Most people get advanced imaging studies such as MRI or CT scans performed at a hospital rather than a independent diagnostic imaging center. Perhaps they believe mistakenly that hospitals can provide better quality images or that the charges at an independent imaging center may be high. Nothing could be further from the truth! Allow us to shatter these myths and then some.
Bumps and bruises are a normal part of childhood for energetic and active kids. Occasionally, if your child is injured or not feeling well, an MRI may be recommended to fully evaluate the condition. Being in the unfamiliar setting of the MRI room can make the child a bit anxious.
Injuries or accidents occur unexpectedly leaving you no choice but to deal with the situation. Also, there are times when your doctor needs to look further into your medical condition and will order a radiology test to get pictures of your insides (anatomy). X-rays, CT scans, MRI scans and Ultrasounds are the radiology tests commonly used to do this and you will be sent to the hospital or outpatient imaging facility (commonly called an MRI Facility).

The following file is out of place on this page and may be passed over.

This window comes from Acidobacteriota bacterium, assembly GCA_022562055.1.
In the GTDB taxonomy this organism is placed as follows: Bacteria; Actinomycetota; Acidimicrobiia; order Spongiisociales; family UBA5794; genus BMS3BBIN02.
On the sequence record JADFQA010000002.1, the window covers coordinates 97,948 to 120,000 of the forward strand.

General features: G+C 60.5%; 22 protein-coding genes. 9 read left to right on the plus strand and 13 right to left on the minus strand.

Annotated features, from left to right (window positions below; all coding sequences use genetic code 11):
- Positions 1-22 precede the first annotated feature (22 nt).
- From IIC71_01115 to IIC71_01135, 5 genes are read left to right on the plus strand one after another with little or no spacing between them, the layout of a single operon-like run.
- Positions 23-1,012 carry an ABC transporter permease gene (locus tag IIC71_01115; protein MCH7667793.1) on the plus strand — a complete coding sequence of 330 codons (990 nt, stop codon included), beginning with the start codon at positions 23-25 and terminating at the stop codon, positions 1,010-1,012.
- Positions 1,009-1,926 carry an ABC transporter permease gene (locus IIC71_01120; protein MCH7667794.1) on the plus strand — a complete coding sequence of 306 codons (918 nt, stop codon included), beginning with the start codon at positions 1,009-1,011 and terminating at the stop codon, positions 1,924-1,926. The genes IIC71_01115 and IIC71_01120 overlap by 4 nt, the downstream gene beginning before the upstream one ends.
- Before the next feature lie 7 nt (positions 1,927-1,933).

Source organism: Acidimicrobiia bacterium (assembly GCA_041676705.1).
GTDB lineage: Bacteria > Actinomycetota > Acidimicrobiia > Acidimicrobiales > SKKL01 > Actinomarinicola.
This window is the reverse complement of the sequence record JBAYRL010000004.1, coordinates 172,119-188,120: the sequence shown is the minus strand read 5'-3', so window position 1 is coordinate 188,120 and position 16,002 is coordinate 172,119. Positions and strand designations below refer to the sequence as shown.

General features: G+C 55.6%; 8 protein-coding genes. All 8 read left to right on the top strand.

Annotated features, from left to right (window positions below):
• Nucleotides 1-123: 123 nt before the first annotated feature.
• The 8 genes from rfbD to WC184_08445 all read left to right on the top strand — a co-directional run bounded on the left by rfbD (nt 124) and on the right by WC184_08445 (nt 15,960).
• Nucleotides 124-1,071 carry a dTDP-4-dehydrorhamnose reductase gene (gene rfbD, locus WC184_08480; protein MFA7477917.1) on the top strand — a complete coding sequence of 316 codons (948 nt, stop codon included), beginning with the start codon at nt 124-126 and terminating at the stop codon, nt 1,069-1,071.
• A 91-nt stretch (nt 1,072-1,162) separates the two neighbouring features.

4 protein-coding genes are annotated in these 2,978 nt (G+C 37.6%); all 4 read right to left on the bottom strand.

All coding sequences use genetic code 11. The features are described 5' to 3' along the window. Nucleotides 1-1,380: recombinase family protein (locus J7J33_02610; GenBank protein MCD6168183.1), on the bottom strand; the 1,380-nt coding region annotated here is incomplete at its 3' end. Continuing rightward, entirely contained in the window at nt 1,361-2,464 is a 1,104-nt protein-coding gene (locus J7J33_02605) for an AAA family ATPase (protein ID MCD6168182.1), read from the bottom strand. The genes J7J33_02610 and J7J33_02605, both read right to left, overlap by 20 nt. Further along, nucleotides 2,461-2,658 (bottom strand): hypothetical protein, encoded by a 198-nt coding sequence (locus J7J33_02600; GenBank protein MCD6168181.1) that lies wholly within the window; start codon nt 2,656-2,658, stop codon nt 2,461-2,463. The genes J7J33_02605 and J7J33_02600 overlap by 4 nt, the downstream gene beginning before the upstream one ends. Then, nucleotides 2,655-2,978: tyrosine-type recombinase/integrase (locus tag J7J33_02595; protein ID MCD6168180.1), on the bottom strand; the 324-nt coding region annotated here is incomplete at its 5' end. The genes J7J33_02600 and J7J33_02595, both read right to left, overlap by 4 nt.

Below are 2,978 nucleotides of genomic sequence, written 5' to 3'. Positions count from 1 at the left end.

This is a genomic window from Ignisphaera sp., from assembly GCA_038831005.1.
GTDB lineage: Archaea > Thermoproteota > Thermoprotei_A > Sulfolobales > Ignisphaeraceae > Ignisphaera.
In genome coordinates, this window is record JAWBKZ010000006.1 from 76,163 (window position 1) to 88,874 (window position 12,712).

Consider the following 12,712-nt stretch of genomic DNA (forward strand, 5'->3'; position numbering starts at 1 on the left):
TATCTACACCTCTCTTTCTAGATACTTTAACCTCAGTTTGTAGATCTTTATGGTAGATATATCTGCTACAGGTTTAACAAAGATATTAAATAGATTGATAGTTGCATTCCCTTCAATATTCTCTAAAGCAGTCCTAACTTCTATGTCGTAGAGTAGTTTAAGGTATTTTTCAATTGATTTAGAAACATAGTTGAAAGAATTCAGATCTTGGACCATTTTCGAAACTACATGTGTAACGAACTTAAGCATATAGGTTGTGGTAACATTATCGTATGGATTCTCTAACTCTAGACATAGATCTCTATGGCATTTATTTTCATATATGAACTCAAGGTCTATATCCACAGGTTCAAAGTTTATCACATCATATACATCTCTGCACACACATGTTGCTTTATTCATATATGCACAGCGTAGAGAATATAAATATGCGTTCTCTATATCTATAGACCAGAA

The most important thing while undergoing an MRI scan is to lie still and relax. But for patients who feel uncomfortable in confined spaces, the procedure can lead to some tense and anxious moments. At Houston MRI®, we rarely experience this problem as our advanced MRI machines have a more advanced ‘open’ design and the time in the MRI machine is usually about 20 minutes. However, if you belong to the 5% of Americans who have claustrophobia, here are some tips to alleviate anxiety when you are in an MRI:
Depression is an abnormality of one of the higher brain functions, symptoms of which (sadness, emptiness, hopelessness) can sometimes be hard to identify. The good news is advanced MRI scans may be able to spot signs of depression within the brain. Some of the identifiable abnormalities could include: